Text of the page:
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Home Church Bishop Gabuza of Kimberley named Coadjutor Archbishop of Durban

Bishop Gabuza of Kimberley named Coadjutor Archbishop of Durban

Pope Francis has announced the appointment of Bishop Abel Gabuza as Coadjutor Archbishop of Durban. The news was communicated to Gabuza on 26 November 2018 by the Apostolic Nuncio to South Africa, Archbishop Peter Wells. Gabuza is currently serving as bishop of the diocese of Kimberley.

Bishop Abel Gabuza, the bishop of Kimberley has been appointed coadjutor archbishop of Durban, having served in his own diocese since March 2011. The news follows the announcement earlier this year at the Chrism Mass in Durban by Cardinal Wilfrid Napier, the current archbishop, that he had been asked to remain archbishop of Durban by Pope Francis even after having reached the usual age of retirement. Bishops are required, by Canon Law, to offer their resignation to the Pope upon reaching the age of 75.

Gabuza announced the decision by the Holy Father to move him to Durban in a public letter dated 3 December 2018, the feast day of St Francis Xavier, who was the great Jesuit missionary.

“It was on 26th November at around 6.30pm when I took the call from the apostolic nuncio, Archbishop Peter Wells […] This message came as a shock to me. This was totally unexpected. I was stunned. I had mixed emotions. I froze for a moment and was overcome with fear. Surely, I am having a bad dream, I told myself. Why me? I am sad because I had just landed in Kimberley and now, I am expected to uproot myself and start all over again.”

As this short excerpt shows, the decision has come as a shock for Gabuza who had expected to stay longer in Kimberley. He describes a certain loneliness, being forced to deal with the shock of his appointment in relative secrecy until the official announcement could be made in Rome. Describing his emotions in the intervening time as he awaited the official communication, he says that he “felt like a trapped wounded animal”.

The bishop in his thirty-fourth year of ordained ministry writes also of his anxiety ahead of his new appointment, pointing out in particular the move from a largely rural diocese to a much bigger city. He questions whether he will “have the stamina to venture into a new environment with all its complexities” and is fearful of “the high expectations that accompany the position”.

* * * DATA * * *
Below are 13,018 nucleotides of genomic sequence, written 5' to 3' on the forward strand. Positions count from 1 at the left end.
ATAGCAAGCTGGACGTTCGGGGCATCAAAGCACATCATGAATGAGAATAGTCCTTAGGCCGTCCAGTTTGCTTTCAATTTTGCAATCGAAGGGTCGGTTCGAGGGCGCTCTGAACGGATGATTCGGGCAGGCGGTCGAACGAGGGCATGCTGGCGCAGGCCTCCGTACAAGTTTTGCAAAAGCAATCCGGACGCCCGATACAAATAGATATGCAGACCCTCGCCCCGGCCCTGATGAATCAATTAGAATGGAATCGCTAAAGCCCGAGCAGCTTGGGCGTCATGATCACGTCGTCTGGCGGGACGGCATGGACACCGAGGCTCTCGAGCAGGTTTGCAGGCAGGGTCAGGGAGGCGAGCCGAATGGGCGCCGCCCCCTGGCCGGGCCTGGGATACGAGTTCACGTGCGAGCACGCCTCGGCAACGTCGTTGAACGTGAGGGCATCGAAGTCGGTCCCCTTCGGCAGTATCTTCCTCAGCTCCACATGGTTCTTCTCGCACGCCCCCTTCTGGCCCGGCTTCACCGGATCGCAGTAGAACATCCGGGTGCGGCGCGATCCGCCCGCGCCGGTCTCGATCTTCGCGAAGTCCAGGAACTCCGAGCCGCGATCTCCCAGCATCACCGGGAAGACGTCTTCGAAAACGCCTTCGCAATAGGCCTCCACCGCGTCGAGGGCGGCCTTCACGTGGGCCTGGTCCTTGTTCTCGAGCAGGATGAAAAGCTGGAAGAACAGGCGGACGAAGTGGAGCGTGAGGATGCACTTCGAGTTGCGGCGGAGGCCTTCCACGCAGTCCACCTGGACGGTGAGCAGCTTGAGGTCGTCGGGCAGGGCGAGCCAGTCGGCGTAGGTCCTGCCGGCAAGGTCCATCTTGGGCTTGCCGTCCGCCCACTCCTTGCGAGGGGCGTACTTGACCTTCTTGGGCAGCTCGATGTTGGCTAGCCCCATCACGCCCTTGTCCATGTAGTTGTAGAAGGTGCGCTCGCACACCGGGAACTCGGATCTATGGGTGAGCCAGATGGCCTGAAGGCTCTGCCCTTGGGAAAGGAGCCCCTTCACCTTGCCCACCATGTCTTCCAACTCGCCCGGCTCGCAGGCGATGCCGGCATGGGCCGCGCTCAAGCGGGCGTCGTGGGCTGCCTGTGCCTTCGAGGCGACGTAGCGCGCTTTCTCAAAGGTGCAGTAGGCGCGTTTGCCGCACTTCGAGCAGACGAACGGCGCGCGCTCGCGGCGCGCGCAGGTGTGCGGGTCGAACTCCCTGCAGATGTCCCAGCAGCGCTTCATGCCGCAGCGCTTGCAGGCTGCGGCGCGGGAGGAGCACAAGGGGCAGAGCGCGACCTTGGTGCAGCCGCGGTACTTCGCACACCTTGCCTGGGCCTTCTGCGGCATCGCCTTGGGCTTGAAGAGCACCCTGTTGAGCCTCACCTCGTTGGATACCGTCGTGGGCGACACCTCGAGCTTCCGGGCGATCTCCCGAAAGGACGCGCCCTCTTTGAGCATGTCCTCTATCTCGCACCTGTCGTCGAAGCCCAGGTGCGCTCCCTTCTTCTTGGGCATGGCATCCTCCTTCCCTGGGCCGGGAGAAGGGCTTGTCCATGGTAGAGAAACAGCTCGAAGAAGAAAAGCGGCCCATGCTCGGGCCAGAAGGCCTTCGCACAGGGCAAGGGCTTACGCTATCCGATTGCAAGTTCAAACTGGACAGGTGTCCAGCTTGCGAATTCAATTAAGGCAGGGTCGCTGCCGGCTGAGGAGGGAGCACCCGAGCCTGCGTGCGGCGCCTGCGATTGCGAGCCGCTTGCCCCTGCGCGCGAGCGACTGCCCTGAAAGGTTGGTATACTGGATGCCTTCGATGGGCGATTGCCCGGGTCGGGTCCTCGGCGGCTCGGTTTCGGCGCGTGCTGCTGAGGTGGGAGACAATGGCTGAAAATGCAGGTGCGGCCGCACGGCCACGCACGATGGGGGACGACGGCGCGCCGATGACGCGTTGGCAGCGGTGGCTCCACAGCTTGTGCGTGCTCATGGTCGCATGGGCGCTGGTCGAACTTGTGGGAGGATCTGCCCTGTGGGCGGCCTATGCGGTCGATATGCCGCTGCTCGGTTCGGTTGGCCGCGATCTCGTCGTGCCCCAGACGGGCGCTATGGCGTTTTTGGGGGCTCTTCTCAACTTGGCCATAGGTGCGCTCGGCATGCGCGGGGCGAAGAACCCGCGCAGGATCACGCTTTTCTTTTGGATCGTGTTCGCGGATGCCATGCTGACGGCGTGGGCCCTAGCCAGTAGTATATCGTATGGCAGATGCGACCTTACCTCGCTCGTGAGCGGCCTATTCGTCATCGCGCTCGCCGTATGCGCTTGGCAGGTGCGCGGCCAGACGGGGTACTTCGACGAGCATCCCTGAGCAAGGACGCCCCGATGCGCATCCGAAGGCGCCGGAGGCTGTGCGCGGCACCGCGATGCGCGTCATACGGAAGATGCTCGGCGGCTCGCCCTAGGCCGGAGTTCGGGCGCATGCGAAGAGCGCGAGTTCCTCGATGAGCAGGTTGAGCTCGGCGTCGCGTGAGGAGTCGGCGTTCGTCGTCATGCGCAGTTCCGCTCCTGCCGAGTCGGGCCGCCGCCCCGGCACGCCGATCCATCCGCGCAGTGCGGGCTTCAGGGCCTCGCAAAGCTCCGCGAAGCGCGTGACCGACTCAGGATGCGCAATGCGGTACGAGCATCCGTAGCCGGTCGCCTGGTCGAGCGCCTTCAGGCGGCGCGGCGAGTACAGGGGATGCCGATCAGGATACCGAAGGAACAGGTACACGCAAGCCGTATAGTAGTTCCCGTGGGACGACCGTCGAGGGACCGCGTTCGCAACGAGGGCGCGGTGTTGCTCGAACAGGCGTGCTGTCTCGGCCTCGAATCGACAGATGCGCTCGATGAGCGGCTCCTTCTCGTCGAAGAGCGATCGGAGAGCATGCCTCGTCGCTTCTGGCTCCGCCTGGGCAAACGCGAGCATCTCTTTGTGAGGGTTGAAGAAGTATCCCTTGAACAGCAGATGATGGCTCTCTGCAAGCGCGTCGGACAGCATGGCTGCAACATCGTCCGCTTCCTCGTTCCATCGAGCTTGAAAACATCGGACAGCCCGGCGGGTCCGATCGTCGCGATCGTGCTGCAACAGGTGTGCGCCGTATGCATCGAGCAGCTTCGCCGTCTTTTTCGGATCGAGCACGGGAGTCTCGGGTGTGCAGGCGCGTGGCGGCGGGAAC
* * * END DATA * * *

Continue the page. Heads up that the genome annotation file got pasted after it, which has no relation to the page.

Through prayer and spiritual direction it seems that the bishop has begun to accept his new charge. He tells movingly of the shift that has taken place within himself that has allowed him “to dig deeper […] and eliminate what can hold [him] back”.

In his closing remarks in the letter to the Church in Kimberley, Gabuza invokes a phrase which has become popular among South Africans: “Thuma mina Nkosi!” (Send me Lord).

According to DFA, quoting a statement issued by the Diocese of Kimberley yesterday, 9 December 2018, Gabuza will only vacate his present diocese on 10 February 2019 and a diocesan administrator will be appointed within eight days of his leaving until such time as a new bishop is announced.

As coadjutor archbishop, Gabuza will serve alongside Cardinal Napier until such time as his resignation is accepted by the Holy Father. Gabuza will then, automatically, succeed Cardinal Napier as archbishop of Durban.

* The opinions expressed here by Spotlight.Africa contributors and editors are their own and not official statements of the Society of Jesus in South Africa or of the Catholic Church unless explicitly stated.


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Ricardo da Silva SJ
Ricardo is a member of the South African region of the Jesuits and an ordained deacon of the Roman Catholic Church. In 2020, he received a master's degree in journalism from the Graduate School of Journalism at Columbia University, New York, where he was an African Pulitzer Fellow and reported on religion, mental health, housing and other social injustices. Before moving to the U.S.A., Ricardo served as acting editor of and was on the team at Jesuit Institute South Africa. His preparation for ministry as a Jesuit has taken him to study theology in Brazil, philosophy in the U.K and brief working stints in Zimbabwe and Spain. As a Jesuit, he has ministered to refugees, migrants, people experiencing street homelessness, young adults, seminarians, the elderly, and high school and university students, staff and faculty. Before entering religious life in 2007, Ricardo worked in marketing, communications, and brand management before joining the Jesuits in 2007. Ricardo holds dual citizenship, having emigrated from Portugal to South Africa at the age of six with his mother.

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